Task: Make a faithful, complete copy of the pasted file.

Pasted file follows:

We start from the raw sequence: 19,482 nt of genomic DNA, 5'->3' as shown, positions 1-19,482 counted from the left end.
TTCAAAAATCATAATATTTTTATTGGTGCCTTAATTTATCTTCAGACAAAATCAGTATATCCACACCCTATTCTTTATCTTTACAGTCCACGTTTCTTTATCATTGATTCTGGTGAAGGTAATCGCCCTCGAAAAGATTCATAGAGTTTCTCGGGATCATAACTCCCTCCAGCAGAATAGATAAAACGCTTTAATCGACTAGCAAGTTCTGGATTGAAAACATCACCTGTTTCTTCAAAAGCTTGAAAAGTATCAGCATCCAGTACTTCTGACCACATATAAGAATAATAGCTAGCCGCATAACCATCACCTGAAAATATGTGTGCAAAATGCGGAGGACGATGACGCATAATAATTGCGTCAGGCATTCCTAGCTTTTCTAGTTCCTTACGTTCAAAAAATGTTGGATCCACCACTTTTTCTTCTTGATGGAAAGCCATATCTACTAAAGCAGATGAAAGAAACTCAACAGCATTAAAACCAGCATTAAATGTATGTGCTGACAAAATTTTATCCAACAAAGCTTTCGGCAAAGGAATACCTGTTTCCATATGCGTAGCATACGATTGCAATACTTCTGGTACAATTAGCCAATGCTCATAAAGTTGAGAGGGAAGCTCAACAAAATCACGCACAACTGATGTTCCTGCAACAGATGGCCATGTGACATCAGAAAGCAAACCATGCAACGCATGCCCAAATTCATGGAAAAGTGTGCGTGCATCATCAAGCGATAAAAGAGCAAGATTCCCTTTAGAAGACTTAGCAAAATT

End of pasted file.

We start from the raw sequence: 19,482 nt of genomic DNA, 5'->3' as shown, positions 1-19,482 counted from the left end.
TTCAAAAATCATAATATTTTTATTGGTGCCTTAATTTATCTTCAGACAAAATCAGTATATCCACACCCTATTCTTTATCTTTACAGTCCACGTTTCTTTATCATTGATTCTGGTGAAGGTAATCGCCCTCGAAAAGATTCATAGAGTTTCTCGGGATCATAACTCCCTCCAGCAGAATAGATAAAACGCTTTAATCGACTAGCAAGTTCTGGATTGAAAACATCACCTGTTTCTTCAAAAGCTTGAAAAGTATCAGCATCCAGTACTTCTGACCACATATAAGAATAATAGCTAGCCGCATAACCATCACCTGAAAATATGTGTGCAAAATGCGGAGGACGATGACGCATAATAATTGCGTCAGGCATTCCTAGCTTTTCTAGTTCCTTACGTTCAAAAAATGTTGGATCCACCACTTTTTCTTCTTGATGGAAAGCCATATCTACTAAAGCAGATGAAAGAAACTCAACAGCATTAAAACCAGCATTAAATGTATGTGCTGACAAAATTTTATCCAACAAAGCTTTCGGCAAAGGAATACCTGTTTCCATATGCGTAGCATACGATTGCAATACTTCTGGTACAATTAGCCAATGCTCATAAAGTTGAGAGGGAAGCTCAACAAAATCACGCACAACTGATGTTCCTGCAACAGATGGCCATGTGACATCAGAAAGCAAACCATGCAACGCATGCCCAAATTCATGGAAAAGTGTGCGTGCATCATCAAGCGATAAAAGAGCAAGATTCCCTTTAGAAGACTTAGCAAAATT